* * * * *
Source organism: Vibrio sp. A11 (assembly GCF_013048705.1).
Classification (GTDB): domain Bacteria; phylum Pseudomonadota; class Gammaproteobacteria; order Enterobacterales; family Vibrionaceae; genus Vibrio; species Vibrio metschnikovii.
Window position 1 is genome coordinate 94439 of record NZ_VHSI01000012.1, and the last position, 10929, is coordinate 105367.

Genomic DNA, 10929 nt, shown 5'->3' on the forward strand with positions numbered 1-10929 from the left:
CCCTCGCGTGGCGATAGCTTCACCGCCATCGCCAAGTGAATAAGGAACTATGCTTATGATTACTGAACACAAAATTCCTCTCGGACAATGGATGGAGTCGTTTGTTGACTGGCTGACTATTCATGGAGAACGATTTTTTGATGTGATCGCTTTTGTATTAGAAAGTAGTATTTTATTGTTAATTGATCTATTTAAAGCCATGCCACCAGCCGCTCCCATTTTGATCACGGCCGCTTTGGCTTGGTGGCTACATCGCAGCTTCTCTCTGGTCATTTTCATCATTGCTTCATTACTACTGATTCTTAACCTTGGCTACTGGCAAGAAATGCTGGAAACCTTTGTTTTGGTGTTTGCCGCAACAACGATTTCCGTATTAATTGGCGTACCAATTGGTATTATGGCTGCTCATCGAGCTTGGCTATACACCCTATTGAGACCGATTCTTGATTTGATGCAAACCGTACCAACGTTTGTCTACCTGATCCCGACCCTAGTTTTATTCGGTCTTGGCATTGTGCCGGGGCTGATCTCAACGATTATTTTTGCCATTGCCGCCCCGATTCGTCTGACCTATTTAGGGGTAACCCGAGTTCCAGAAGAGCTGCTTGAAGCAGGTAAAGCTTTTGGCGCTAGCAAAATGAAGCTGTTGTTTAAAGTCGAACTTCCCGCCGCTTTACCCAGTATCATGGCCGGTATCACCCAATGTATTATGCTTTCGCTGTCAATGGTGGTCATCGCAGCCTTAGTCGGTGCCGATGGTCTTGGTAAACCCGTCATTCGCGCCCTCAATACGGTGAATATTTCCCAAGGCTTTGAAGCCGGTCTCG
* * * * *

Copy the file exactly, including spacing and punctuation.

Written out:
Source organism: Vibrio sp. A11 (assembly GCF_013048705.1).
Classification (GTDB): domain Bacteria; phylum Pseudomonadota; class Gammaproteobacteria; order Enterobacterales; family Vibrionaceae; genus Vibrio; species Vibrio metschnikovii.
Window position 1 is genome coordinate 94439 of record NZ_VHSI01000012.1, and the last position, 10929, is coordinate 105367.

Genomic DNA, 10929 nt, shown 5'->3' on the forward strand with positions numbered 1-10929 from the left:
CCCTCGCGTGGCGATAGCTTCACCGCCATCGCCAAGTGAATAAGGAACTATGCTTATGATTACTGAACACAAAATTCCTCTCGGACAATGGATGGAGTCGTTTGTTGACTGGCTGACTATTCATGGAGAACGATTTTTTGATGTGATCGCTTTTGTATTAGAAAGTAGTATTTTATTGTTAATTGATCTATTTAAAGCCATGCCACCAGCCGCTCCCATTTTGATCACGGCCGCTTTGGCTTGGTGGCTACATCGCAGCTTCTCTCTGGTCATTTTCATCATTGCTTCATTACTACTGATTCTTAACCTTGGCTACTGGCAAGAAATGCTGGAAACCTTTGTTTTGGTGTTTGCCGCAACAACGATTTCCGTATTAATTGGCGTACCAATTGGTATTATGGCTGCTCATCGAGCTTGGCTATACACCCTATTGAGACCGATTCTTGATTTGATGCAAACCGTACCAACGTTTGTCTACCTGATCCCGACCCTAGTTTTATTCGGTCTTGGCATTGTGCCGGGGCTGATCTCAACGATTATTTTTGCCATTGCCGCCCCGATTCGTCTGACCTATTTAGGGGTAACCCGAGTTCCAGAAGAGCTGCTTGAAGCAGGTAAAGCTTTTGGCGCTAGCAAAATGAAGCTGTTGTTTAAAGTCGAACTTCCCGCCGCTTTACCCAGTATCATGGCCGGTATCACCCAATGTATTATGCTTTCGCTGTCAATGGTGGTCATCGCAGCCTTAGTCGGTGCCGATGGTCTTGGTAAACCCGTCATTCGCGCCCTCAATACGGTGAATATTTCCCAAGGCTTTGAAGCCGGTCTCG